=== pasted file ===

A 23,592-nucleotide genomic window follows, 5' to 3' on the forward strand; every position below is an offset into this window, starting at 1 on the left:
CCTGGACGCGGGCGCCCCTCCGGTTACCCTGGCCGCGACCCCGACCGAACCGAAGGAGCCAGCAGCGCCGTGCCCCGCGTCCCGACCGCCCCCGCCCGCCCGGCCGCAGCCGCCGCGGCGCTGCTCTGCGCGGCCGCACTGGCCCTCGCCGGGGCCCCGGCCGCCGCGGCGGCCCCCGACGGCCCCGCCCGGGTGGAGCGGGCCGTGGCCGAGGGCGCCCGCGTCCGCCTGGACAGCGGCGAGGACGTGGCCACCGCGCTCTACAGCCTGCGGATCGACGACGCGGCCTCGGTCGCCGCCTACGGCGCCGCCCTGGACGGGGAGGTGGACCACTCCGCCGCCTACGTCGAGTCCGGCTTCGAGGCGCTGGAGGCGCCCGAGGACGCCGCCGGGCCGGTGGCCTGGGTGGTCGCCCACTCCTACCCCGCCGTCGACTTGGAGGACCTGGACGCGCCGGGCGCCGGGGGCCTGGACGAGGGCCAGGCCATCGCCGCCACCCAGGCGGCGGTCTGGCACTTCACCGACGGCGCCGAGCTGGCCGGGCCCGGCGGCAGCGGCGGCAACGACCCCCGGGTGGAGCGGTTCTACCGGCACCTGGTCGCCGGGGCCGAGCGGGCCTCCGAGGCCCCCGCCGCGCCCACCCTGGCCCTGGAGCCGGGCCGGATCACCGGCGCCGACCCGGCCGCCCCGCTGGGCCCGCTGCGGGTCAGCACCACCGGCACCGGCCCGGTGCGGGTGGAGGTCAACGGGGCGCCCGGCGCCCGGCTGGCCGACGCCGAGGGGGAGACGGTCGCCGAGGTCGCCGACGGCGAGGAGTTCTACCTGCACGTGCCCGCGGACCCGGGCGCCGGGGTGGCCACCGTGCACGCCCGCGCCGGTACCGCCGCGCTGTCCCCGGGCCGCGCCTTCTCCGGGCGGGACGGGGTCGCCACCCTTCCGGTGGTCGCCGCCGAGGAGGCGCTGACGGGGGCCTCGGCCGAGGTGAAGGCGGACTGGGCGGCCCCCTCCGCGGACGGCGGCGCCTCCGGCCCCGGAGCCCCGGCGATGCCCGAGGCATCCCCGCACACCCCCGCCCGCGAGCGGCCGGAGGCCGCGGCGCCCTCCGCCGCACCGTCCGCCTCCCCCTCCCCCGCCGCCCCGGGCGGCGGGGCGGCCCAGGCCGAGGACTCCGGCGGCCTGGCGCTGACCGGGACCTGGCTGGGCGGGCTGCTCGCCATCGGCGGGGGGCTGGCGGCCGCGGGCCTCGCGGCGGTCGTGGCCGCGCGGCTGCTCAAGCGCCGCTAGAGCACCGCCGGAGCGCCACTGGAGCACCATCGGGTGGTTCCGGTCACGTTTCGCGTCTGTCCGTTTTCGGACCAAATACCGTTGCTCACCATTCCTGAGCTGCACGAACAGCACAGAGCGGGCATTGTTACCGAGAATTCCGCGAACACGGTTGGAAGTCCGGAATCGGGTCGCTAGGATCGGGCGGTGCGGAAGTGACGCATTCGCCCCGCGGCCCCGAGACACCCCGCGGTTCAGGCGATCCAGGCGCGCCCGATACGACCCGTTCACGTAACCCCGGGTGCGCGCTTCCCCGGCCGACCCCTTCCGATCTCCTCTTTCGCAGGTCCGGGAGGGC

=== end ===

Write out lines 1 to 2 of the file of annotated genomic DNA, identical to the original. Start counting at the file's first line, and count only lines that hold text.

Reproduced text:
A 23,592-nucleotide genomic window follows, 5' to 3' on the forward strand; every position below is an offset into this window, starting at 1 on the left:
CCTGGACGCGGGCGCCCCTCCGGTTACCCTGGCCGCGACCCCGACCGAACCGAAGGAGCCAGCAGCGCCGTGCCCCGCGTCCCGACCGCCCCCGCCCGCCCGGCCGCAGCCGCCGCGGCGCTGCTCTGCGCGGCCGCACTGGCCCTCGCCGGGGCCCCGGCCGCCGCGGCGGCCCCCGACGGCCCCGCCCGGGTGGAGCGGGCCGTGGCCGAGGGCGCCCGCGTCCGCCTGGACAGCGGCGAGGACGTGGCCACCGCGCTCTACAGCCTGCGGATCGACGACGCGGCCTCGGTCGCCGCCTACGGCGCCGCCCTGGACGGGGAGGTGGACCACTCCGCCGCCTACGTCGAGTCCGGCTTCGAGGCGCTGGAGGCGCCCGAGGACGCCGCCGGGCCGGTGGCCTGGGTGGTCGCCCACTCCTACCCCGCCGTCGACTTGGAGGACCTGGACGCGCCGGGCGCCGGGGGCCTGGACGAGGGCCAGGCCATCGCCGCCACCCAGGCGGCGGTCTGGCACTTCACCGACGGCGCCGAGCTGGCCGGGCCCGGCGGCAGCGGCGGCAACGACCCCCGGGTGGAGCGGTTCTACCGGCACCTGGTCGCCGGGGCCGAGCGGGCCTCCGAGGCCCCCGCCGCGCCCACCCTGGCCCTGGAGCCGGGCCGGATCACCGGCGCCGACCCGGCCGCCCCGCTGGGCCCGCTGCGGGTCAGCACCACCGGCACCGGCCCGGTGCGGGTGGAGGTCAACGGGGCGCCCGGCGCCCGGCTGGCCGACGCCGAGGGGGAGACGGTCGCCGAGGTCGCCGACGGCGAGGAGTTCTACCTGCACGTGCCCGCGGACCCGGGCGCCGGGGTGGCCACCGTGCACGCCCGCGCCGGTACCGCCGCGCTGTCCCCGGGCCGCGCCTTCTCCGGGCGGGACGGGGTCGCCACCCTTCCGGTGGTCGCCGCCGAGGAGGCGCTGACGGGGGCCTCGGCCGAGGTGAAGGCGGACTGGGCGGCCCCCTCCGCGGACGGCGGCGCCTCCGGCCCCGGAGCCCCGGCGATGCCCGAGGCATCCCCGCACACCCCCGCCCGCGAGCGGCCGGAGGCCGCGGCGCCCTCCGCCGCACCGTCCGCCTCCCCCTCCCCCGCCGCCCCGGGCGGCGGGGCGGCCCAGGCCGAGGACTCCGGCGGCCTGGCGCTGACCGGGACCTGGCTGGGCGGGCTGCTCGCCATCGGCGGGGGGCTGGCGGCCGCGGGCCTCGCGGCGGTCGTGGCCGCGCGGCTGCTCAAGCGCCGCTAGAGCACCGCCGGAGCGCCACTGGAGCACCATCGGGTGGTTCCGGTCACGTTTCGCGTCTGTCCGTTTTCGGACCAAATACCGTTGCTCACCATTCCTGAGCTGCACGAACAGCACAGAGCGGGCATTGTTACCGAGAATTCCGCGAACACGGTTGGAAGTCCGGAATCGGGTCGCTAGGATCGGGCGGTGCGGAAGTGACGCATTCGCCCCGCGGCCCCGAGACACCCCGCGGTTCAGGCGATCCAGGCGCGCCCGATACGACCCGTTCACGTAACCCCGGGTGCGCGCTTCCCCGGCCGACCCCTTCCGATCTCCTCTTTCGCAGGTCCGGGAGGGC